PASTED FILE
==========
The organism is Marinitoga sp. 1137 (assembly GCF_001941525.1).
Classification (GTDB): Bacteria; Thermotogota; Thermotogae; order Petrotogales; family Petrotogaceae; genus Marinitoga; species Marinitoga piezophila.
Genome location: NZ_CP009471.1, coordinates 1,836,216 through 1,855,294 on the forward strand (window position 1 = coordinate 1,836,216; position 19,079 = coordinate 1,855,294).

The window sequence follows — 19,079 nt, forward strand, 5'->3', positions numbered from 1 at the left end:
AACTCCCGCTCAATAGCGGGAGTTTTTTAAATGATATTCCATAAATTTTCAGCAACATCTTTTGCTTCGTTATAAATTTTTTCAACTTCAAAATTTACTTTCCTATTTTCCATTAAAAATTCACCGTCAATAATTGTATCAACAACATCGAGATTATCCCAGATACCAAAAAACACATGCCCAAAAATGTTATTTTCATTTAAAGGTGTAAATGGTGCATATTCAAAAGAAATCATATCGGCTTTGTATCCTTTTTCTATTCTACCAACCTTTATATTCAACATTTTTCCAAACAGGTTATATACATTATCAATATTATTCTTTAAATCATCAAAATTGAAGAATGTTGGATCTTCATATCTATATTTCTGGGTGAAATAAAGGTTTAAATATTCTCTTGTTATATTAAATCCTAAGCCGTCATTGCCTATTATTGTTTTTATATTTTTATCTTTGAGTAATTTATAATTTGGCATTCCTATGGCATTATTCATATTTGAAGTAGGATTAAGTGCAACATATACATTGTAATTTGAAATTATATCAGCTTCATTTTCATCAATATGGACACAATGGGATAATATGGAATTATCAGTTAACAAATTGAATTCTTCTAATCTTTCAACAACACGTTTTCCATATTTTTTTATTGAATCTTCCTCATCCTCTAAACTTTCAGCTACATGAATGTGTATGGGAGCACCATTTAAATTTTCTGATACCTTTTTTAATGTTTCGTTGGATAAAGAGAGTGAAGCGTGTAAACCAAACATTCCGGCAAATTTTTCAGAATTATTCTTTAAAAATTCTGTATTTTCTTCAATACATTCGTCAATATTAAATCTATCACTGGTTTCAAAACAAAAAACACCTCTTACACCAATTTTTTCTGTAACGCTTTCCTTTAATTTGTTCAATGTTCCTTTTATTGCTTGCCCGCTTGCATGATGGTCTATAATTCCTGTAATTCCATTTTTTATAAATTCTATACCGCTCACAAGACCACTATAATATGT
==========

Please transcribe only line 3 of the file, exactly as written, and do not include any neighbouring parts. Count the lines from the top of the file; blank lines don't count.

Genome location: NZ_CP009471.1, coordinates 1,836,216 through 1,855,294 on the forward strand (window position 1 = coordinate 1,836,216; position 19,079 = coordinate 1,855,294).